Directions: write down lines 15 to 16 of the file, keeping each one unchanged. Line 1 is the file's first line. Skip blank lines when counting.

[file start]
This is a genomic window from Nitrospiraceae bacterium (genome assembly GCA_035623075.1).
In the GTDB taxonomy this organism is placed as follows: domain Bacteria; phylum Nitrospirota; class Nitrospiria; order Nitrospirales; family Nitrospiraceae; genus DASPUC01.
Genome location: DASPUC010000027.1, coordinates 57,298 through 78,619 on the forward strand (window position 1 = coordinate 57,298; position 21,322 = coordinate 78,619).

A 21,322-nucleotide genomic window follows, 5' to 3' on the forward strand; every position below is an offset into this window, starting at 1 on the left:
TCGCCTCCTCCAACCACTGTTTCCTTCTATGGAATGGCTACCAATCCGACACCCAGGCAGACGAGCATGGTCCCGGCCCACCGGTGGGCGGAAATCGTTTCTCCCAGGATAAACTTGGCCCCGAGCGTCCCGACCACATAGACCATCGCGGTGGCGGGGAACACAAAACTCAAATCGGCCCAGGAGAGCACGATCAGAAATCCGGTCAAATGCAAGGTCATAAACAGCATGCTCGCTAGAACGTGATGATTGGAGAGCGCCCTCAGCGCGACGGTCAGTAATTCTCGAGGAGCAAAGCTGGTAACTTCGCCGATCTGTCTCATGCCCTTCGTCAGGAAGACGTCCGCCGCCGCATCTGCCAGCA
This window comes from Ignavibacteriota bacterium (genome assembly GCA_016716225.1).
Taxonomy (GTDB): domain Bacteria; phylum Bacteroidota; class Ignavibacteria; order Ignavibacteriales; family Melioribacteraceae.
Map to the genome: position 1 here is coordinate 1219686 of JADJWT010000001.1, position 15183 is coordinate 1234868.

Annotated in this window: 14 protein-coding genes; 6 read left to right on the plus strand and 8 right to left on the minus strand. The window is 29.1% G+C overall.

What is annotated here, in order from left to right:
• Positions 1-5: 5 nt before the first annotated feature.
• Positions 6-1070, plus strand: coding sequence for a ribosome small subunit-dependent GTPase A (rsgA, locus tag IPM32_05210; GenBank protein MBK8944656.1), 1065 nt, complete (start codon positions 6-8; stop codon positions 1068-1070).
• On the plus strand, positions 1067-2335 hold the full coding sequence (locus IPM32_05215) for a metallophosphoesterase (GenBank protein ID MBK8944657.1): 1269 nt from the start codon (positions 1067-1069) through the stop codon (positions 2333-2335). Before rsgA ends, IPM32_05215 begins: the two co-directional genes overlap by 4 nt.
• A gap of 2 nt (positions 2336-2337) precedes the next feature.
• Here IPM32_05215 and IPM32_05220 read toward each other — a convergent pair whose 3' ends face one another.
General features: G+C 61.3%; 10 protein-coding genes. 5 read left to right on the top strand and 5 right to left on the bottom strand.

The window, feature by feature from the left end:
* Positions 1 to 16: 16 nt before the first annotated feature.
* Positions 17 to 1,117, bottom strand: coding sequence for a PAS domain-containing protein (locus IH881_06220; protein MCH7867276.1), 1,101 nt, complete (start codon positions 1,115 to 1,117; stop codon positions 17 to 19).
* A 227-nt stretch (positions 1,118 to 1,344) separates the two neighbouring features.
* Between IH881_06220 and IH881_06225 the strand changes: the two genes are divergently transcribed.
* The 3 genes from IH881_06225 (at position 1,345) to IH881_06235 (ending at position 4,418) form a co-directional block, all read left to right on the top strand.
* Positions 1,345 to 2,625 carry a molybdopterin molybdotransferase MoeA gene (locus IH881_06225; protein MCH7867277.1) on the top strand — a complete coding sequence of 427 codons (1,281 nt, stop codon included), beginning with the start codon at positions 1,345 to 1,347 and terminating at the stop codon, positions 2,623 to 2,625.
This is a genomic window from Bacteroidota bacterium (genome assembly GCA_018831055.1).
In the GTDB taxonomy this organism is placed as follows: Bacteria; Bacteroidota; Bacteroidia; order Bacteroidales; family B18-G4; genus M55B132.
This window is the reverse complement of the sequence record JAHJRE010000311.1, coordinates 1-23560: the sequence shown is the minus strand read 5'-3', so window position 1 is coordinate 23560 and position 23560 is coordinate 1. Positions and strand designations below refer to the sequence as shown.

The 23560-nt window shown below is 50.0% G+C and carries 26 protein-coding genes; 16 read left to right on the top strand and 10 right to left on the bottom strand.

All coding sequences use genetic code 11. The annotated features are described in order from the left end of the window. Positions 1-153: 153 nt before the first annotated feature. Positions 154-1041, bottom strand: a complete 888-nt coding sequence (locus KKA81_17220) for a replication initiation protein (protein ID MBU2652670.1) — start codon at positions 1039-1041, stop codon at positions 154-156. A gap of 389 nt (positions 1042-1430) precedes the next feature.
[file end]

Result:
• Here IPM32_05215 and IPM32_05220 read toward each other — a convergent pair whose 3' ends face one another.
General features: G+C 61.3%; 10 protein-coding genes. 5 read left to right on the top strand and 5 right to left on the bottom strand.